Setting up a tunnel requires a running PulseAudio daemon on the remote server with module-native-protocol-tcp loaded, just like with the direct connection. After the tunnel is set up, client applications connect to the tunnel sink on the local PulseAudio daemon. This has the advantage that you can switch the stream seamlessly between a local hardware sink and the tunnel sink. With a direct connection the client generally has to be restarted in order to switch servers. A direct connection has the advantage that the client has more control over buffering parameters.


In order to avoid having to setup tunnel manually between computers on a network, Zeroconf can be used.

Setup module-zeroconf-publish and module-zeroconf-discover manually or use the check box in paprefs.

You can connect to other sound servers running on the LAN by using Zeroconf/Avahi πŸ”— technology. Therefore make sure to compile PulseAudio with Avahi support and load the Zeroconf modules on all machines on the LAN. In addition make sure to load the module-native-protocol-tcp and that it allows connections from other hosts, see Authorization above.

#for servers
load-module module-zeroconf-publish
#for clients
load-module module-zeroconf-discover

These modules are not loaded in the default configuration because they might open PulseAudio for remote attackers.

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RTP is the Realtime Transfer Protocol. It is a well-known protocol for transferring audio and video data over IP. Two related protocols are SDP and SAP. SDP is the Session Description Protocol and can be used to describe RTP sessions. SAP is the Session Announcement Protocol and can be used to announce RTP sessions that are described with SDP. (Modern SIP based VoIP phones use RTP/SDP for their sessions, too) All three protocols are defined in IETF RFCs (RFC3550, RFC3551, RFC2327, RFC2327). They can be used in both multicast and unicast fashions. PulseAudio exclusively uses multicast RTP/SDP/SAP containing audio data.

For more information about using these technologies with PulseAudio have a look on the modules documentation πŸ”—.

How can I use PulseAudio to stream music from my main PC to my LAN with multiple PCs with speakers?

On the sender side create an RTP sink:

load-module module-null-sink sink_name=rtp
load-module module-rtp-send source=rtp.monitor
set-default-sink rtp

This will make rtp the default sink, i.e. all applications will write to this virtual RTP device by default. On the client sides just load the receiver module:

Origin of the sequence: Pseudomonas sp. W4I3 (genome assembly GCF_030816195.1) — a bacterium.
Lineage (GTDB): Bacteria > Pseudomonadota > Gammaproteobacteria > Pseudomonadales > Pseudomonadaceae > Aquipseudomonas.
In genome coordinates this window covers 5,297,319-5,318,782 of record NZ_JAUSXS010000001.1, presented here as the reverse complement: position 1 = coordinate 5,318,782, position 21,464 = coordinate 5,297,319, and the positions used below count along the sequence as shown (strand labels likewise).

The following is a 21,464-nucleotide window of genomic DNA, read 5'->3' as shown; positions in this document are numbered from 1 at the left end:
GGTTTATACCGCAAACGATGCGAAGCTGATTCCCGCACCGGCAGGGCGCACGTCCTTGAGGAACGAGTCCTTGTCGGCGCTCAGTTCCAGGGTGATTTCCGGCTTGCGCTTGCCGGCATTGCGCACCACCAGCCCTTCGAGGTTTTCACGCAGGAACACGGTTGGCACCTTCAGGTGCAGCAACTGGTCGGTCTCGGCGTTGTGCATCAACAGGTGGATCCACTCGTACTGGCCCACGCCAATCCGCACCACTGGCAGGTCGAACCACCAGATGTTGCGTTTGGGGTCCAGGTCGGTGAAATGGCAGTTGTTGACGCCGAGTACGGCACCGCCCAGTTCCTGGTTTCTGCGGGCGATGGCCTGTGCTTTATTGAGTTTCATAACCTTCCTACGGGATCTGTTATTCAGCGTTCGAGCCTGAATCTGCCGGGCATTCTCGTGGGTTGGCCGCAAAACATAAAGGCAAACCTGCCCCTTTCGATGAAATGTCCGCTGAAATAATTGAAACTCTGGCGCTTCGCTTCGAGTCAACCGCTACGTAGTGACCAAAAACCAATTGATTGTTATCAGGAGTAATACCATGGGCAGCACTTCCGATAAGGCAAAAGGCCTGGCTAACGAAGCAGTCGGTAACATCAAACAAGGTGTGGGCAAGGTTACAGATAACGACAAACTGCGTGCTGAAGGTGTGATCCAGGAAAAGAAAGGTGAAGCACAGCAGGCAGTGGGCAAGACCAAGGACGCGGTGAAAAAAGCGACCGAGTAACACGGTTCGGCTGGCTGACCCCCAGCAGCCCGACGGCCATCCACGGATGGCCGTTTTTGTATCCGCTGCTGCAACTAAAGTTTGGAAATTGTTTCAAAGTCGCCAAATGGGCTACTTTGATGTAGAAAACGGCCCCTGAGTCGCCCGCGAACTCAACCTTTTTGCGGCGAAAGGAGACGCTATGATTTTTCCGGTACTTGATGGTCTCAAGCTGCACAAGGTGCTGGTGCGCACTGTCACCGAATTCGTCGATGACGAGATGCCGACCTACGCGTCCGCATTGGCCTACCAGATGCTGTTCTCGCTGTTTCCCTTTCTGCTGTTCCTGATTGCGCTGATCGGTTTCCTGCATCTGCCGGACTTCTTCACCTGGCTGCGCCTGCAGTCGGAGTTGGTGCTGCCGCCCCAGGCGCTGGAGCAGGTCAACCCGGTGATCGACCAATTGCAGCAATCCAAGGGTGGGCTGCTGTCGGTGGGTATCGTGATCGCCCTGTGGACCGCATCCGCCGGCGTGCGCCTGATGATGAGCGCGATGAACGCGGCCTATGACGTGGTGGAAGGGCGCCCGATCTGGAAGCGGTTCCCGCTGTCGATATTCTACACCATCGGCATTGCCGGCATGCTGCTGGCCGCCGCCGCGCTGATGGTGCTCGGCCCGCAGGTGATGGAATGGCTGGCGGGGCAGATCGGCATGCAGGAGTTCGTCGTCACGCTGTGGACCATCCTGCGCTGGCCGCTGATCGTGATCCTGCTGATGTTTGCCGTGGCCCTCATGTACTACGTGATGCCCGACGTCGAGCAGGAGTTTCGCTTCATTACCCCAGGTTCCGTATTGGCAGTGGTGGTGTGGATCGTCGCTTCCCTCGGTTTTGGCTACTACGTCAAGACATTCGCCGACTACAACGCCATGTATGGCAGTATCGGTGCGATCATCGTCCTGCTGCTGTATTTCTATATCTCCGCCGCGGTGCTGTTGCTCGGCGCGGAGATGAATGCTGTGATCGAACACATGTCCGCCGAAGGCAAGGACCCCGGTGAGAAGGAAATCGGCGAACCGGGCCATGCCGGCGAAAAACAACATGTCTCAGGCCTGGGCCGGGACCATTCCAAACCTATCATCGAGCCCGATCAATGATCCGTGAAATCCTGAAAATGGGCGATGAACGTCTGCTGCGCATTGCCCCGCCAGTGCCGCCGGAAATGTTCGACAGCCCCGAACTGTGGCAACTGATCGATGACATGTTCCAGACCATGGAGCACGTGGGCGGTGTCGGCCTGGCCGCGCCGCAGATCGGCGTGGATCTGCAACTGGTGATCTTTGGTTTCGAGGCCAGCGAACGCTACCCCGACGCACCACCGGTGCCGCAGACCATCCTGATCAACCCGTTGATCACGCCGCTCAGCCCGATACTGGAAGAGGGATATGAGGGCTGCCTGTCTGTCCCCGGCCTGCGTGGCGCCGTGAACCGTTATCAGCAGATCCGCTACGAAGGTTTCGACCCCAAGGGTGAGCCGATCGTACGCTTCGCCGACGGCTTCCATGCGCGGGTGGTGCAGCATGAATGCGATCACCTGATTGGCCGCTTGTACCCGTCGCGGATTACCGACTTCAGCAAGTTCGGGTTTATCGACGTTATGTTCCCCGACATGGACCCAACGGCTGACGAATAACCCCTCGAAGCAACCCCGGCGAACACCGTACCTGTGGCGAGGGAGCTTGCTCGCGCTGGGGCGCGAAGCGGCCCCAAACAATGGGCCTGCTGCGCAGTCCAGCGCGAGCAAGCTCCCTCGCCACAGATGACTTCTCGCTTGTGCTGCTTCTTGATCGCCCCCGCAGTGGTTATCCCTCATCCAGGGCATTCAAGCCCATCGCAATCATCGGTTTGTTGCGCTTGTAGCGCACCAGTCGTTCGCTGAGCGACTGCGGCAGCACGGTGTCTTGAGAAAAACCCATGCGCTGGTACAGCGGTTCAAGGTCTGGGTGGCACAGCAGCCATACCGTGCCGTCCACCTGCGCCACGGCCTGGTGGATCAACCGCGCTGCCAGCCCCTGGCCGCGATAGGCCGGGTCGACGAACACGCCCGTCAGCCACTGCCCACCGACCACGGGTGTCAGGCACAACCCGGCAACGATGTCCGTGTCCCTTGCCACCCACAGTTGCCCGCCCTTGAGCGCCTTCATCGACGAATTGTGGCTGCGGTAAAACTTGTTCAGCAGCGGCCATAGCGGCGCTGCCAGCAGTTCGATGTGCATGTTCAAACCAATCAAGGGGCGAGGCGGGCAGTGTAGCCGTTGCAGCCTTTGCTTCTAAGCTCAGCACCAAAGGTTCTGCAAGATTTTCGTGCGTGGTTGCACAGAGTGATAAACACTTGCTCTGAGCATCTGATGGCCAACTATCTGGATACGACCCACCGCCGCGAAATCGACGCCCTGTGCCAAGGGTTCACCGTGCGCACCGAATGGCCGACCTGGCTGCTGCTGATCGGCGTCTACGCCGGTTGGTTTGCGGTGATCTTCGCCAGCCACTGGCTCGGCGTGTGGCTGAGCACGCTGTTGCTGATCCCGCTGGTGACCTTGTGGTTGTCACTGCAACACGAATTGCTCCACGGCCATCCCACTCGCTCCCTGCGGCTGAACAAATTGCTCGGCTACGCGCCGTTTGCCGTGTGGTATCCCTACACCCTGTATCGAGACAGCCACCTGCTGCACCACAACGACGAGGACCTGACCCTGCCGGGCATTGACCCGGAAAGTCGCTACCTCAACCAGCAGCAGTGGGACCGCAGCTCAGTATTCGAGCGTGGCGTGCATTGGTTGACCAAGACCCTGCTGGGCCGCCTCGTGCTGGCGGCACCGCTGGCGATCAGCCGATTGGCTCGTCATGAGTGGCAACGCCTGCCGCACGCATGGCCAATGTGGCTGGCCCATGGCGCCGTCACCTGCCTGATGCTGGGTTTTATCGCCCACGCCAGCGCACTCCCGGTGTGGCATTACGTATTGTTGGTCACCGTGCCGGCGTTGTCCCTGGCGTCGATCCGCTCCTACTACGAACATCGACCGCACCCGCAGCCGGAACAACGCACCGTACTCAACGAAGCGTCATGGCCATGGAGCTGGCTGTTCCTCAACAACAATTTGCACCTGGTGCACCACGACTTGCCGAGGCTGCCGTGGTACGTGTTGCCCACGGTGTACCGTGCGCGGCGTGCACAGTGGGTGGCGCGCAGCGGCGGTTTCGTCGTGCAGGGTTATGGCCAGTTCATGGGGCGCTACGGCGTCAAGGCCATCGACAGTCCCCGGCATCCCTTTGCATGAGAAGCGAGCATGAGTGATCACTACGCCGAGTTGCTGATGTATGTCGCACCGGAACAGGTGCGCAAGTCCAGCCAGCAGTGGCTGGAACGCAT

load-module module-rtp-recv

Now you can play your favourite music on the sender side and all clients will output it simultaneously. BTW: You can have more than one sender machine set up like this. The audio data will be mixed on the client side.

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How can I use PulseAudio to share a single LINE-IN/MIC jack on the entire LAN?

On the sender side simply load the RTP sender module:

load-module module-rtp-send

On the receiver sides, create an RTP source:

load-module module-null-sink sink_name=rtp
load-module module-rtp-recv sink=rtp
set-default-source rtp_monitor

Now the audio data will be available from the default source rtp_monitor.

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How can I use PulseAudio as an RTP based N:N multicast conferencing solution for the LAN?

After loading all the necessary audio drivers for recording and playback, just load the RTP receiver and sender modules with default parameters:

load-module module-rtp-send
load-module module-rtp-recv

As long as the PulseAudio daemon runs, the microphone data will be streamed to the network and the data from other hosts is played back locally. Please note that this may cause quite a lot of traffic. Hence consider passing rate=8000 format=ulaw channels=1 to the sender module to save bandwidth while still maintaining good quality for speech transmission.

Can I have more than one multicast RTP group?

Yes! Simply use a new multicast group address. Use the destination/sap_address arguments of the RTP modules to select them. Choose your group addresses from the range 225.0.0.x to make sure the audio data never leaves the LAN.

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!AirPort RAOP streaming

With module-raop-sink.


With module-rygel-media-server.